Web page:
final until disposition of timely filed motion for rehearing.
Petition for Writ of Certiorari from the Circuit Court for
Miami-Dade County Lower Tribunal No. 14-435, Appellate
Division, Bertila Soto, Rodney Smith, and Monica Gordo,
Levy, P.A., and Jay M. Levy, for petitioner.
& Neblett, P.A., and David Avellar Neblett and John Wynn,
SUAREZ, C.J., and ROTHENBERG and EMAS, JJ.
Salame ("Salame") petitions this Court to grant
second-tier certiorari relief and quash the circuit court
appellate division's ("appellate division") per
curiam affirmance of the county court's order awarding
attorney's fees to 1st Priority Restoration, Inc.
("1st Priority"). Because we do not find any
miscarriage of justice, we deny the petition.
dispute first arose in 2007, when 1st Priority provided
Salame with water extraction services following a flood that
damaged Salame's property. Salame signed a work
authorization contract ("the contract"), which
provides for attorney's fees in the event that 1st
Priority prevails in a collection lawsuit. The contract also
contains an interest provision, which provides that in the
event of nonpayment, Salame will be responsible for service
charges in the amount of 1.5% per month or the highest amount
allowed by law.
ultimately failed to pay the invoice and claimed, among other
things, that one of the rugs that 1st Priority cleaned and
returned pursuant to the contract had been damaged by 1st
Priority in the process. 1st Priority subsequently filed its
complaint in circuit court against Salame for breach of
contract, quantum meruit, civil theft, and check fraud.
Salame answered the complaint and alleged, inter
alia, an affirmative defense that any claim or judgment
that 1st Priority obtains against Salame should be set-off by
the loss of and damage to Salame's property for which 1st
Priority is responsible. Ultimately, 1st Priority moved for
and obtained an order granting summary judgment in its favor
as to the breach of contract claim, but the circuit court
reserved ruling on the issues of damages and the amount of
attorney's fees owed in connection with the breach of
contract. Salame subsequently moved for and obtained an order
granting summary judgment in his favor on 1st Priority's
remaining claims because the claims were all barred by the
economic loss rule. In the same order, the circuit court
transferred the case to county court because the remaining
claims did not meet the circuit court's jurisdictional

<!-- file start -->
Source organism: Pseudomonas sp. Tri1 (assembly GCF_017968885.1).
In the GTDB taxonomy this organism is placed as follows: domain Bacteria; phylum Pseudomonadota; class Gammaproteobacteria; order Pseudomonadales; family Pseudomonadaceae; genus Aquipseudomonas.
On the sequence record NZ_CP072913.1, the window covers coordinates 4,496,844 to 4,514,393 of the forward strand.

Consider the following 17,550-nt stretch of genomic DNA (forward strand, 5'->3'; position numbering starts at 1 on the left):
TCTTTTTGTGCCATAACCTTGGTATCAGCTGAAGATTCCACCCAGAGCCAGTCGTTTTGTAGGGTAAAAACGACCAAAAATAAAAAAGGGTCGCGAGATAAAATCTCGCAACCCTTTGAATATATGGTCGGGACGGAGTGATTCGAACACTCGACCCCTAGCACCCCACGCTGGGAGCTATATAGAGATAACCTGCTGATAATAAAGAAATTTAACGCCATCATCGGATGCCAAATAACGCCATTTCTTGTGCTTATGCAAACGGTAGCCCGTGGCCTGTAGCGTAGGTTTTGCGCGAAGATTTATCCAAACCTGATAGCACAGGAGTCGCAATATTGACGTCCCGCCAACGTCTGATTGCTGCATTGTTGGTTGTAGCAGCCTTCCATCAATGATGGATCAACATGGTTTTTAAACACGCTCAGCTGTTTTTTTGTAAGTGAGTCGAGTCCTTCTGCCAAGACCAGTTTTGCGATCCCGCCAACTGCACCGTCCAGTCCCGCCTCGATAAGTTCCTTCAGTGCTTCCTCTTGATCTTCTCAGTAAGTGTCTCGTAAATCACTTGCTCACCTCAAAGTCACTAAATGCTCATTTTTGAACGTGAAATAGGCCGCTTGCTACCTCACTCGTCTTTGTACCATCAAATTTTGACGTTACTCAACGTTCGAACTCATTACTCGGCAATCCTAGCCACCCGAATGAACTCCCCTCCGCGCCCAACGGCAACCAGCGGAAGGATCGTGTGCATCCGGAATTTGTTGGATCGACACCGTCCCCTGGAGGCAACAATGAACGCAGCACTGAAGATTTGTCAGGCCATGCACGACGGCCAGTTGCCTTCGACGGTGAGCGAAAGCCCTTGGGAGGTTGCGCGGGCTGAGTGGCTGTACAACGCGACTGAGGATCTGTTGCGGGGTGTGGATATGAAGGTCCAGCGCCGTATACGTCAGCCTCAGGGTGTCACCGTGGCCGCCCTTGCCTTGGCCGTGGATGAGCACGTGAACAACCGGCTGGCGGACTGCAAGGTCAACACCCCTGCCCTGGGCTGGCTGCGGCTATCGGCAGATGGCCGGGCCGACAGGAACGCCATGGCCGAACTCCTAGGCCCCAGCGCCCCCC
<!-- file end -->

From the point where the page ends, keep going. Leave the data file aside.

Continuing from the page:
threshold of $15, 000.
county court, 1st Priority moved for the entry of a final
judgment and to determine attorney's fees. After a
lengthy special set hearing on 1st Priority's motion, the
county court entered an order: (1) granting final judgment
for 1st Priority; (2) finding that 1st Priority "is the
prevailing party on all significant issues in this litigation
and is considered the prevailing party for attorney's
fees and costs and is entitled to reasonable attorney's
fees and costs" from Salame pursuant to the contract;
and (3) determining the amount that Salame owes 1st Priority
in attorney's fees and costs. Salame appealed this order
to the appellate division, arguing, in part, that the county
court erred by determining which party was the prevailing
party in the litigation prior to adjudicating Salame's
entitlement to a set-off. The appellate division issued a per
curiam affirmance of the county court's order.
Thereafter, Salame filed the instant petition for second-tier
certiorari review of the appellate division's affirmance.
this litigious conflict has been ongoing for the better part
of a decade, the case is before this Court on a second-tier
certiorari petition. Thus, this court's review is very
limited. See Haines City Cmty. Dev. v. Heggs, 658
So.2d 523, 530 (Fla. 1995) (stating that the district
court's decision on a petition for certiorari seeking
review of the circuit court's appellate decision is
limited to whether the circuit court "departed from the
essential requirements of the law"); City of Ctr.
Hill v. McBryde, 952 So.2d 599, 601 (Fla. 5th DCA 2007)
("A ruling constitutes a departure from the essential
requirements of law when it amounts to a violation of a
clearly established principle of law resulting in a
miscarriage of justice.") (internal quotation omitted).
Specifically, the limited issue in this petition for
second-tier certiorari review is whether the trial court
violated "a clearly established principle of law
resulting in a miscarriage of justice" by finding that
1st Priority is the prevailing party on all substantial
issues in the litigation while Salame's affirmative
defense of set-off is still pending. See Custer Med. Ctr.
v. United Auto. Ins. Co., 62 So.3d 1086, 1092 (Fla.
2010) (quoting Combs v. State, 436 So.2d 93, 96
general rule, a trial court cannot determine the prevailing
party in the litigation without first resolving all of the
substantial pending issues in the litigation. Kapila v.
AT & T Wireless Servs., Inc., 973 So.2d 600, 603
(Fla. 3d DCA 2008) (holding that "[b]ecause stated
causes of action remain in the instant lawsuit, it is
impossible to determine the 'substantially
prevailing' party until such time as all pending counts
are resolved"); Burnstein v. 5838 Condo., Inc.,
430 So.2d 572, 572 (Fla. 3d DCA 1983) ("There can be no
prevailing party for the purpose of awarding attorney's
fees until there is an end to the litigation as by judgment